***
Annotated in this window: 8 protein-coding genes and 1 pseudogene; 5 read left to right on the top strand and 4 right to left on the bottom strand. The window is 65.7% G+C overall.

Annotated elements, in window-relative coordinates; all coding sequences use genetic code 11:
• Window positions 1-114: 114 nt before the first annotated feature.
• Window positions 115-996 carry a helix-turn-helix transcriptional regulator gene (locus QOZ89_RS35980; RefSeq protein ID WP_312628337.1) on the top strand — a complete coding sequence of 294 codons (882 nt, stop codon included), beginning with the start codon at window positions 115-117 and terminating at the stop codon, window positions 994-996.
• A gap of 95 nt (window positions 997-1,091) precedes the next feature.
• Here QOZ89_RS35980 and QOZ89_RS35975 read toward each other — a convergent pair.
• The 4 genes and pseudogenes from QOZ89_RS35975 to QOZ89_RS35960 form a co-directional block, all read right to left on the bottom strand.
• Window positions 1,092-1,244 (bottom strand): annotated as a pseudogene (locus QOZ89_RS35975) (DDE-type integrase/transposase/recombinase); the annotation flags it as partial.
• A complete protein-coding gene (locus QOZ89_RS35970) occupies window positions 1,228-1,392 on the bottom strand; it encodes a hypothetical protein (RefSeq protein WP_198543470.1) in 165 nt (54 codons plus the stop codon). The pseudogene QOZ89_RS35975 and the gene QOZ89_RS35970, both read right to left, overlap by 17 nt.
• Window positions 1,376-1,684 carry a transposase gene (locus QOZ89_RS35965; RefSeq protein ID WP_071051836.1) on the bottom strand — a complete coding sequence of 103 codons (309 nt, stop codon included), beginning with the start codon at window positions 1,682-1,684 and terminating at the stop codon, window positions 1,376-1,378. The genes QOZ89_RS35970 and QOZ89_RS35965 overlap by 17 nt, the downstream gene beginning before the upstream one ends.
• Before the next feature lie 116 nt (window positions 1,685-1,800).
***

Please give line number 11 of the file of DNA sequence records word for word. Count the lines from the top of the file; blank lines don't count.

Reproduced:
• Before the next feature lie 116 nt (window positions 1,685-1,800).